Monday, December 21, 2009

The Five Fingers, terrain and encounters

My gaming is rather curtailed until after the 25th, what with family obligations and real-world activities all competing for space in the final run-up before Christmas day. Plus the traffic situtation in the city I live in is just horrendous. Christmas season in my city always brings the inevitable choking of all roadspace with cars, cars and more cars. I guess I'm just witnessing the inevitable result of a government that consistently failed to implement a (1) rational urban planning system and (2) a workable family planning program since I was a little kid.

Pardon the rant above, I just needed to get that off my chest. This is not the point of this post.

I'm halfway through my much used, dogeared and tattered copy of The Five Fingers. This book is essentially one long wilderness crawl by a group of seven of the baddest bad-ass fighting men in the Southeast Asian theater of war (ok, ok so I'm over-simplifying this and stating it in D&D terms). I did not post this to debate the veracity of The Five Fingers as a military account (I recall an old argument to this effect in the Twilight 2000 forums sometime back). I posted this to relate it to my current gaming experience.

What really hit me was that the seven operatives of The Five Fingers practically walked from Northern Thailand, through most of Laos, part of North Vietnam and ended up just inside the Chinese border - then they walked back again, down to South Vietnam. Nothing stopped them: not the horrendous jungle terrain, the massive tropical rains (I've seen all that rain and dengue fever living here in the tropics) and the multitude of tribal mercs, enemy regulars and anybody else with a gun who happened to get in their way.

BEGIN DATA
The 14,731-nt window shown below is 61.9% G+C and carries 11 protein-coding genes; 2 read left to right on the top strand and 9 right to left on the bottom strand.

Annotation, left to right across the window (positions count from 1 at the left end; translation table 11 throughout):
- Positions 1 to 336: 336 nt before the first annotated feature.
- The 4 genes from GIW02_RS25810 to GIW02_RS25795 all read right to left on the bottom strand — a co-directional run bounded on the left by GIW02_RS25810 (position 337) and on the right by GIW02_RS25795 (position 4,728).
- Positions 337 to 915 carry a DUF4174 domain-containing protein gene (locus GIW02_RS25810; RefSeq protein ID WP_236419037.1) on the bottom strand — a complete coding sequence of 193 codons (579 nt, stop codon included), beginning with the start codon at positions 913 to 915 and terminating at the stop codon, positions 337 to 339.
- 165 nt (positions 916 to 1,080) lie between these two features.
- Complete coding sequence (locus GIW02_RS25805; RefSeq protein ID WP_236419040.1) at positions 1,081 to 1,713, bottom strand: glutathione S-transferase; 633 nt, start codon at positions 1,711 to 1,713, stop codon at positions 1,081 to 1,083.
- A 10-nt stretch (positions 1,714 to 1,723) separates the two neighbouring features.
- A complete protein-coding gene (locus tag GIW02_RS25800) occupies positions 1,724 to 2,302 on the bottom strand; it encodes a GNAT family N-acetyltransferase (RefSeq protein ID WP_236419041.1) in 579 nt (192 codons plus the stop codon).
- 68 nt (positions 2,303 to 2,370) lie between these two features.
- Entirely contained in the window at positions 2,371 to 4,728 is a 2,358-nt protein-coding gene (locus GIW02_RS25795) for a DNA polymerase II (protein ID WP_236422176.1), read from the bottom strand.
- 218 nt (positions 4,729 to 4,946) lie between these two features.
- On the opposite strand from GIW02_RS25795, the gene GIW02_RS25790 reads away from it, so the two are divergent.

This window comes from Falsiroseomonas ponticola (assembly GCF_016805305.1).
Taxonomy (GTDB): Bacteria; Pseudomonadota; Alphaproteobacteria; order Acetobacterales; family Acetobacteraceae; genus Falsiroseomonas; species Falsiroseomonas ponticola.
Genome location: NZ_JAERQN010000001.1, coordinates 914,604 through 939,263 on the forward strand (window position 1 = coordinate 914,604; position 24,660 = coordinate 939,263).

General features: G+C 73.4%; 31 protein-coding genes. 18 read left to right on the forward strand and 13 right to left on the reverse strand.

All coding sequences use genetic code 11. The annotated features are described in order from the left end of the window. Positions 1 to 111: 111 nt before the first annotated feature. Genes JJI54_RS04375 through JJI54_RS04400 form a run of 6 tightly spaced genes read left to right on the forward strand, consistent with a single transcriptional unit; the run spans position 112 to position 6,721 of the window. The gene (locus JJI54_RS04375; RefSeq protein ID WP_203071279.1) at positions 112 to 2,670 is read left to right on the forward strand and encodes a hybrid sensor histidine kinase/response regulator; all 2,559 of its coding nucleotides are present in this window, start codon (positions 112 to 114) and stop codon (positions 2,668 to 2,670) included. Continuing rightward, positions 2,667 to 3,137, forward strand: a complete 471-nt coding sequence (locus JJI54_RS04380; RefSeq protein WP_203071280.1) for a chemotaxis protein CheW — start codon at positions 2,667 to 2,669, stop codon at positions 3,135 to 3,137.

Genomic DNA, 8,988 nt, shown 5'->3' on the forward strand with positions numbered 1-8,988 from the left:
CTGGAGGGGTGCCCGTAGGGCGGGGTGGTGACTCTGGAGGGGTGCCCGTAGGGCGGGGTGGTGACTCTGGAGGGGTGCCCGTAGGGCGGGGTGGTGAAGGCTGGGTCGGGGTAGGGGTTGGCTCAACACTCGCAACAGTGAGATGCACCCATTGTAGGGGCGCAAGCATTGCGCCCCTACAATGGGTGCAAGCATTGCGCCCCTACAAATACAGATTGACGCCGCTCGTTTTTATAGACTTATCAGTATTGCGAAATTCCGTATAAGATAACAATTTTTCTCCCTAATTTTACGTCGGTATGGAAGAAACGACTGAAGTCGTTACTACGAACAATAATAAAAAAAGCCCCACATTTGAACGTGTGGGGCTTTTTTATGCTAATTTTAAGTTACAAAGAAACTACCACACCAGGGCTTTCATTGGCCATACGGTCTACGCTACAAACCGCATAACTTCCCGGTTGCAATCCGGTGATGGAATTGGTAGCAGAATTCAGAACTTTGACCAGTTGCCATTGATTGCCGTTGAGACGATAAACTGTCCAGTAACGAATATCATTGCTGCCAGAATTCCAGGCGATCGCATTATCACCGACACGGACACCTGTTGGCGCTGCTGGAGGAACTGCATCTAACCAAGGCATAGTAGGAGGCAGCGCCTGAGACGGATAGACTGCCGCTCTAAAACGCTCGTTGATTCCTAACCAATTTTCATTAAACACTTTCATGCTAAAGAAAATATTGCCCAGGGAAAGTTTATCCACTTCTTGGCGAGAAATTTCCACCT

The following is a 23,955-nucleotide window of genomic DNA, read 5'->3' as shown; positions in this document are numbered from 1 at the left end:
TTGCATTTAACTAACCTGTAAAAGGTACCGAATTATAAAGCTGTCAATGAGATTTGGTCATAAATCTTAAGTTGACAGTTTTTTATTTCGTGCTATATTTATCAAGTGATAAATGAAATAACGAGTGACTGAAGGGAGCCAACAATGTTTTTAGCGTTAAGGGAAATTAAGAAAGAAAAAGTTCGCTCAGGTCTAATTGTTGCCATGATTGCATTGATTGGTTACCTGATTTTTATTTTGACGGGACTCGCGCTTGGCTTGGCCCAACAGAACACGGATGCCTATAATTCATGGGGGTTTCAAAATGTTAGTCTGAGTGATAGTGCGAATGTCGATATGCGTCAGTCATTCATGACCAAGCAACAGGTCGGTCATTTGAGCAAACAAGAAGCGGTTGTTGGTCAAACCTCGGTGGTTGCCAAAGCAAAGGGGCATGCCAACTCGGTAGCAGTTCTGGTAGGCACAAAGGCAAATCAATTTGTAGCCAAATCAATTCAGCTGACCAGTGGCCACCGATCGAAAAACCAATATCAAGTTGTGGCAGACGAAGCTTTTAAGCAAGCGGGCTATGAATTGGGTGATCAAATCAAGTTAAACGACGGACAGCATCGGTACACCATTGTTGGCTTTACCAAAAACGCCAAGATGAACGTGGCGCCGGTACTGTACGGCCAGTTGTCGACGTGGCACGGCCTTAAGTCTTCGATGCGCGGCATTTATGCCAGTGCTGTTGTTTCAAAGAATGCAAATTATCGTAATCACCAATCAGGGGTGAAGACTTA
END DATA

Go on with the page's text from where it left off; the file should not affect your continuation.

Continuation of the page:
Without meaning to denigrade the book, reading it for the nth time made a part of my old school mind see the parallels between the Five Fingers' trek to and from China as a massive, difficult wilderness hexcrawl. Suddenly, looking at the map of the Five Fingers' route to China at the beginning of the book made me imagine a hexgrid superimposed on it. Yes, the book really had a lot of great qualities which made for a very absorbing wilderness trek in the old school tradition.

The NVA, Pathet Lao and tribal merc patrols they would collide into and promptly exterminate reminded me so much of wandering monsters generated on a DM's die roll. More signficantly, what impressed me was that the Five Fingers' biggest enemy was the terrain itself. Mountain ranges and ridges had to be crossed. Dense wooded slopes had to be penetrated. Grasslands of razorgrass, rain (and leech) swollen streams, malarial jungles, muddy slopes - name it and they encountered it.

This got me thinking that maybe I'll be modifying my Mutant Future encounter tables to include environmental and terrain obstacles and challenges. Now that I'm pretty much re-immersing myself in old school gaming, I am beginning to realize how absorbing a wilderness hex crawl overland can really get - and the terrain itself can be the biggest, baddest adversary.


  1. I may have to look this book up.
    What part of the world do you live in?

  2. It's a pretty good read Bill, although many believe it's more of a work of fiction than fact. I live in Manila, in the Philippines. Gets harder and harder to get by every year... oh yeah.

  3. Wow the Philippines we are on opposite sides of the world. I'm in Memphis, Tennessee USA

  4. Truly Bill! It's hot here but its Christmas. Then again, this is nothing compared to summer's heat. I take it the weather is pleasantly cool over there this time of the year?

  5. Weather varies quite a bit around here.
    Right now its 52 degrees and raining, last week it got into the 20's. February is cold lowest I ever experienced here was 4 degrees, but that was the extreme. Summer is usually hot upper 90's and very humid (some summers with heat index its well over 100++ degrees for days on end).